'Murray's Memories' are Murray Walker's personal recollections of some of the most dramatic moments in the history of F1. This time, he remembers the 1990 United States GP at Phoenix...
Unless I'm very much mistaken, America has tried to make Formula 1 succeed at no less than 10 different locations.
One of them was the unloved street circuit at Phoenix, Arizona, where the local ostrich races had more spectators than the grand prix.
But in 1990 the Arizonans who preferred watching flightless birds to the world's greatest cars and drivers missed an epic performance.
It was Gerhard Berger's first race for McLaren and the Austrian started from pole position, with team-mate Ayrton Senna only fifth. But it was Jean Alesi, fourth on the grid, who brilliantly thrust his Tyrrell into the lead at Turn One.
Alesi's Tyrrell team had switched to Pirelli tyres only two days before the race, after 18 years with Goodyear.
At the time, Pirelli had a bit of a reputation for producing occasionally brilliant qualifying tyres, but being… well, not to put too fine a point on it, a bit rubbish in the races.
A glance at the grid seemed to suggest nothing was very different about this race, for between Berger and Senna were two further Pirelli-shod cars - the Minardi of Pierluigi Martini and the Dallara of Andrea De Cesaris, neither of which were what you would call regular front-runners.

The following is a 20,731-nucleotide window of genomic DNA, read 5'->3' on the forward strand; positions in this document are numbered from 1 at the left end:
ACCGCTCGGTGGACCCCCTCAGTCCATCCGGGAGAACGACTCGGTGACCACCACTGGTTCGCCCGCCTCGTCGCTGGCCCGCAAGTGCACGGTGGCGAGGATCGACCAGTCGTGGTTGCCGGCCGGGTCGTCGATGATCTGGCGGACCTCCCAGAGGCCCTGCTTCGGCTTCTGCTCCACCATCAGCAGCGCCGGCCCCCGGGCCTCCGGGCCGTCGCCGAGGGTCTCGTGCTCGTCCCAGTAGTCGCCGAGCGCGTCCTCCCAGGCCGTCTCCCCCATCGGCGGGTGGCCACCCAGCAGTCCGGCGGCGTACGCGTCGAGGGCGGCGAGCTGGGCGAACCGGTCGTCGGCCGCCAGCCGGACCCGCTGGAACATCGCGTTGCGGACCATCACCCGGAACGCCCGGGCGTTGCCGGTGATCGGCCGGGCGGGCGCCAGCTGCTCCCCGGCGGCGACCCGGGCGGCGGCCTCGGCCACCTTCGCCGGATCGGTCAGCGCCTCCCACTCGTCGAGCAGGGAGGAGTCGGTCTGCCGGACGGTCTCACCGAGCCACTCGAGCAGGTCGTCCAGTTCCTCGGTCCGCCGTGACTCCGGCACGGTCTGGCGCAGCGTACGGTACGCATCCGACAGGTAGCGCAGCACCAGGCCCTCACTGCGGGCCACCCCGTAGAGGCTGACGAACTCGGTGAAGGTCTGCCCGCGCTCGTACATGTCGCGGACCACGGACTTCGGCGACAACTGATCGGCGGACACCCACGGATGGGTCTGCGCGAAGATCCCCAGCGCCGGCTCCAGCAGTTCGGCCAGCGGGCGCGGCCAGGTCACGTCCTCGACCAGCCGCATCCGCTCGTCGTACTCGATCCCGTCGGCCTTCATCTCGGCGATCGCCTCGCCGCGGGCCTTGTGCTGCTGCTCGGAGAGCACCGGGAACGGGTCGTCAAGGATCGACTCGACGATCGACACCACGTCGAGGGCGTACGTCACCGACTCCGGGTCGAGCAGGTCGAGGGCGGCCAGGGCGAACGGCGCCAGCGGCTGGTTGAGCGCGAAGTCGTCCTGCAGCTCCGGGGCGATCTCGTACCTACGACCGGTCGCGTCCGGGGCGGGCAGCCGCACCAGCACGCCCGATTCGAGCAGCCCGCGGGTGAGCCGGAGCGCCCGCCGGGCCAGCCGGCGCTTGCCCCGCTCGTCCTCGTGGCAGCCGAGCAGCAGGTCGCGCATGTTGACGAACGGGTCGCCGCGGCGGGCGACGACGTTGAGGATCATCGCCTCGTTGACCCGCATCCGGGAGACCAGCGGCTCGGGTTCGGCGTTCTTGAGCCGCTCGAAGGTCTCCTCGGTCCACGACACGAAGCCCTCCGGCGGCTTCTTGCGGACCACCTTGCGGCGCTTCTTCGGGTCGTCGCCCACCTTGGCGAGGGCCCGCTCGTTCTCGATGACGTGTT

So no-one expected Alesi - or Martini or De Cesaris - to figure particularly strongly in the race.
Sure enough, the Minardi and the Dallara quickly went backwards, but to everyone's amazement Alesi pulled away in the lead. Berger spun out trying to keep up with him, and it was the great Senna who was left grimly trying to close the gap to the flying Tyrrell.
It took the Brazilian almost half the race to catch and pass Alesi - only for the young Frenchman instantly to pass him back!
This was amazing - it was only Alesi's ninth grand prix but in his nimble new Tyrrell he was matching the master's McLaren.
Next time around, though, Senna re-took the lead and this time made it stick, going on to win the race relatively comfortably.
But Alesi hung on to the end - crossing the line only eight seconds behind. His sensational second place electrified Formula 1.
The next year - Phoenix's last - he was driving for Ferrari.